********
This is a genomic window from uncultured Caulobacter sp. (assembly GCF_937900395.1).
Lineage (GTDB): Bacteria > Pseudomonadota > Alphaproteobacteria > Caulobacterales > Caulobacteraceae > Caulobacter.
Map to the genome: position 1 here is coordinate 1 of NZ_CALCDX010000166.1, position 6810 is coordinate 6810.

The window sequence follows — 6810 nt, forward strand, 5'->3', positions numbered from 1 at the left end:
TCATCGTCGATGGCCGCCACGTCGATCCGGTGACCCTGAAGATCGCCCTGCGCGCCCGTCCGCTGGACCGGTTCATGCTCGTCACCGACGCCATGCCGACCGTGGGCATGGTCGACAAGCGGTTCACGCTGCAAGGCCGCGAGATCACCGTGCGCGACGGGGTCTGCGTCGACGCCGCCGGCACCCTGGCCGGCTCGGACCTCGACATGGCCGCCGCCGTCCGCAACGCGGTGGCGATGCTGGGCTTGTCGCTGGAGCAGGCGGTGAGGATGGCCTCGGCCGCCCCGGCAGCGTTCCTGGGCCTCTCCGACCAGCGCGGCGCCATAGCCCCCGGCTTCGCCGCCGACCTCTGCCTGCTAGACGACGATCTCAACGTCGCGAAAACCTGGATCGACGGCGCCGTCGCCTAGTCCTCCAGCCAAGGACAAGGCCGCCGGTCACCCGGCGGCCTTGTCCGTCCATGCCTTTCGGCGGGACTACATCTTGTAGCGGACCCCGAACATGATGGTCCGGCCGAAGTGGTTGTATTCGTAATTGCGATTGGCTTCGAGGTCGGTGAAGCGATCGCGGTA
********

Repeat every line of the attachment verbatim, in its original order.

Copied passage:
This is a genomic window from uncultured Caulobacter sp. (assembly GCF_937900395.1).
Lineage (GTDB): Bacteria > Pseudomonadota > Alphaproteobacteria > Caulobacterales > Caulobacteraceae > Caulobacter.
Map to the genome: position 1 here is coordinate 1 of NZ_CALCDX010000166.1, position 6810 is coordinate 6810.

The window sequence follows — 6810 nt, forward strand, 5'->3', positions numbered from 1 at the left end:
TCATCGTCGATGGCCGCCACGTCGATCCGGTGACCCTGAAGATCGCCCTGCGCGCCCGTCCGCTGGACCGGTTCATGCTCGTCACCGACGCCATGCCGACCGTGGGCATGGTCGACAAGCGGTTCACGCTGCAAGGCCGCGAGATCACCGTGCGCGACGGGGTCTGCGTCGACGCCGCCGGCACCCTGGCCGGCTCGGACCTCGACATGGCCGCCGCCGTCCGCAACGCGGTGGCGATGCTGGGCTTGTCGCTGGAGCAGGCGGTGAGGATGGCCTCGGCCGCCCCGGCAGCGTTCCTGGGCCTCTCCGACCAGCGCGGCGCCATAGCCCCCGGCTTCGCCGCCGACCTCTGCCTGCTAGACGACGATCTCAACGTCGCGAAAACCTGGATCGACGGCGCCGTCGCCTAGTCCTCCAGCCAAGGACAAGGCCGCCGGTCACCCGGCGGCCTTGTCCGTCCATGCCTTTCGGCGGGACTACATCTTGTAGCGGACCCCGAACATGATGGTCCGGCCGAAGTGGTTGTATTCGTAATTGCGATTGGCTTCGAGGTCGGTGAAGCGATCGCGGTA